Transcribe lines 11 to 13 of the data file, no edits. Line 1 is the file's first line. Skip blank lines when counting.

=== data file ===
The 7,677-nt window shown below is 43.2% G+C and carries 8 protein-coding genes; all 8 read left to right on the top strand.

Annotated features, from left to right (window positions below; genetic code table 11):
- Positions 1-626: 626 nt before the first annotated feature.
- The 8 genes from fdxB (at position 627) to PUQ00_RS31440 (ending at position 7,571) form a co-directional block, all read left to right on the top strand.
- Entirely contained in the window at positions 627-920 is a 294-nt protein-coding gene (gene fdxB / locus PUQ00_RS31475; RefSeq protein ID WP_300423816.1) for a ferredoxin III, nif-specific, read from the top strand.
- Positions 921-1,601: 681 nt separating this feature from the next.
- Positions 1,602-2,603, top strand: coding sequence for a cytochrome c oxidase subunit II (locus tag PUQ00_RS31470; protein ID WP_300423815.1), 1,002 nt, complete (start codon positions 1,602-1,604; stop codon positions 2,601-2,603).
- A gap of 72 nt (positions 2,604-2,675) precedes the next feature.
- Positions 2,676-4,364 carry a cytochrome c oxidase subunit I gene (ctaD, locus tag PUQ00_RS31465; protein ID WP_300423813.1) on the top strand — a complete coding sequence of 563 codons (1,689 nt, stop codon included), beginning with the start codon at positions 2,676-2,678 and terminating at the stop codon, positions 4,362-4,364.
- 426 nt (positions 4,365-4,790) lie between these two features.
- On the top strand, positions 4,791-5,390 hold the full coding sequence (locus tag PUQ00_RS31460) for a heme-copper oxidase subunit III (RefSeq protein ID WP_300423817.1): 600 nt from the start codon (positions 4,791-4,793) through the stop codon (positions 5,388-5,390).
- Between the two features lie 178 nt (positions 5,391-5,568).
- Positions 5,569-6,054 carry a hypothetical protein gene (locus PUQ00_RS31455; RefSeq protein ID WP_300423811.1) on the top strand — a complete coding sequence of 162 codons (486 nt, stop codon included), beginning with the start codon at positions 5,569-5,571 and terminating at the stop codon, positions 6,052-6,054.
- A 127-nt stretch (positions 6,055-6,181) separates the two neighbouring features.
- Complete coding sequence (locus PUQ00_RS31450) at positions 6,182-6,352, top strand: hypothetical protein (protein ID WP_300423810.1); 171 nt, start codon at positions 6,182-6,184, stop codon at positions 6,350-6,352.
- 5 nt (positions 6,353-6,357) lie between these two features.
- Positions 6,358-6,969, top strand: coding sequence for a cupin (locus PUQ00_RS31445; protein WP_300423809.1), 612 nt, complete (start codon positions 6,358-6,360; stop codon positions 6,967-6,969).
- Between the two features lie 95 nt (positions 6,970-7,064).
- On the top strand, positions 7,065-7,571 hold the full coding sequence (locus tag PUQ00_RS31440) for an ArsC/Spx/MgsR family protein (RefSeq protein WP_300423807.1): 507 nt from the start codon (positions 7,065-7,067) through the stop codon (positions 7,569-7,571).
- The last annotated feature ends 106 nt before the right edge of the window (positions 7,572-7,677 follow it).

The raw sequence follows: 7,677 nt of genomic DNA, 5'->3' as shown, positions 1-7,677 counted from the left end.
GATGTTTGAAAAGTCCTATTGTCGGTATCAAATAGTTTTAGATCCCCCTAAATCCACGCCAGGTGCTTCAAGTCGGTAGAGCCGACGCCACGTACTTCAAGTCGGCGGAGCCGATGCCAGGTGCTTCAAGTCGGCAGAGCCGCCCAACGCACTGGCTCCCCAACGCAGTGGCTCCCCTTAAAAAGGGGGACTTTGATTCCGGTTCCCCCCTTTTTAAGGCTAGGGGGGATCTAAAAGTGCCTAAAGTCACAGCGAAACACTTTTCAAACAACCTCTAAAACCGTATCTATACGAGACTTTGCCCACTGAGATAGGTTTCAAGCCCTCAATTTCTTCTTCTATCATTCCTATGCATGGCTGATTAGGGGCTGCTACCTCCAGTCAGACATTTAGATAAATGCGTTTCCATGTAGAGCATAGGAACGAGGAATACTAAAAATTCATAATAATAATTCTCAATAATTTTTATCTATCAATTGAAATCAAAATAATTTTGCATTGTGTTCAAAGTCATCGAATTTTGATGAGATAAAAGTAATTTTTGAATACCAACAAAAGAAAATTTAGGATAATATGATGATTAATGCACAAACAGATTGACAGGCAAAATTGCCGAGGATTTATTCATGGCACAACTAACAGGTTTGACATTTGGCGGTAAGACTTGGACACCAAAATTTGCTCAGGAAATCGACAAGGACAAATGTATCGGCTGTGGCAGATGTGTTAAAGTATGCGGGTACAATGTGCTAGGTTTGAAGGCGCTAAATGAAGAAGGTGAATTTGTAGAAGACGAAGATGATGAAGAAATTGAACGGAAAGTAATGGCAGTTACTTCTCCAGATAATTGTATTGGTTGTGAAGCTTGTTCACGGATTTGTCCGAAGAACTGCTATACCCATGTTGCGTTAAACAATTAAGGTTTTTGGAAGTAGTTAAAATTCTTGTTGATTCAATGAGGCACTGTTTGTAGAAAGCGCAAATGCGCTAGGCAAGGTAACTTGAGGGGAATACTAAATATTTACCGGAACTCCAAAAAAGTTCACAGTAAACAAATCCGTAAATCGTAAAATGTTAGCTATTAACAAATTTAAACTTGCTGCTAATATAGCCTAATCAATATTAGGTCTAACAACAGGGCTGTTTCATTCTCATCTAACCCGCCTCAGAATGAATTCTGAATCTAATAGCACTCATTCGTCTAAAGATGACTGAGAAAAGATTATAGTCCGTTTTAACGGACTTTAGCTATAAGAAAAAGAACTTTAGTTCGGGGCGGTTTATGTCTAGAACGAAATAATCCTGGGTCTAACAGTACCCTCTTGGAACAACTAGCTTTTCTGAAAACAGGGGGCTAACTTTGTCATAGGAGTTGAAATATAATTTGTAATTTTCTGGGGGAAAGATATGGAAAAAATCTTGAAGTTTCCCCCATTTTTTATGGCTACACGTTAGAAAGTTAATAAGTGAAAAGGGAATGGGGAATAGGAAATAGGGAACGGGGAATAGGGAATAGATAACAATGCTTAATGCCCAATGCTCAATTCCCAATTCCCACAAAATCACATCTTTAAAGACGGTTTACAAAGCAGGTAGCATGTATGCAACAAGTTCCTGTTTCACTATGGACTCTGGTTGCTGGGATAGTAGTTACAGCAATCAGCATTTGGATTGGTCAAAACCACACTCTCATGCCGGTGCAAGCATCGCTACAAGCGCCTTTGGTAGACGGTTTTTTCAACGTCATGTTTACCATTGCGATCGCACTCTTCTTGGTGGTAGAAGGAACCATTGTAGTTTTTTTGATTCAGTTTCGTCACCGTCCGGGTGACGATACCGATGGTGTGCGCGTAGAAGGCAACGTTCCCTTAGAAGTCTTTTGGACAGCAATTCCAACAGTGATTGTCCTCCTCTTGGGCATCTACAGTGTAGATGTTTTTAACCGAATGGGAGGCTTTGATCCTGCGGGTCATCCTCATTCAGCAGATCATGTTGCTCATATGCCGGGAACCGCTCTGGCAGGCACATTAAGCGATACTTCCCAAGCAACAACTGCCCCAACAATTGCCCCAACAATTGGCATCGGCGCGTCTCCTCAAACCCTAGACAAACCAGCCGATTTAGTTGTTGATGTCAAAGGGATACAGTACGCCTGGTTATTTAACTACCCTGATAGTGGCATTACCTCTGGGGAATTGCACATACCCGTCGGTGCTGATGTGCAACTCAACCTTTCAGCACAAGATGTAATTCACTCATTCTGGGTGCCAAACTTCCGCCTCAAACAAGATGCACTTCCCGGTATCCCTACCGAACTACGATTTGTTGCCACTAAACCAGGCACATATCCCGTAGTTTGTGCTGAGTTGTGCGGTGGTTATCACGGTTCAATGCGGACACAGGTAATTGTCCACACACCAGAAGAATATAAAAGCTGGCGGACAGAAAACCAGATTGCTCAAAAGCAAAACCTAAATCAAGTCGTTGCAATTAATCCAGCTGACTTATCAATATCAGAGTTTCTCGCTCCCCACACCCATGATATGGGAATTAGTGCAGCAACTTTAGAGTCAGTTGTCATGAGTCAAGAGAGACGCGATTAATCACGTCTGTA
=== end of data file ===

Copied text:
- On the top strand, positions 4,791-5,390 hold the full coding sequence (locus tag PUQ00_RS31460) for a heme-copper oxidase subunit III (RefSeq protein ID WP_300423817.1): 600 nt from the start codon (positions 4,791-4,793) through the stop codon (positions 5,388-5,390).
- Between the two features lie 178 nt (positions 5,391-5,568).
- Positions 5,569-6,054 carry a hypothetical protein gene (locus PUQ00_RS31455; RefSeq protein ID WP_300423811.1) on the top strand — a complete coding sequence of 162 codons (486 nt, stop codon included), beginning with the start codon at positions 5,569-5,571 and terminating at the stop codon, positions 6,052-6,054.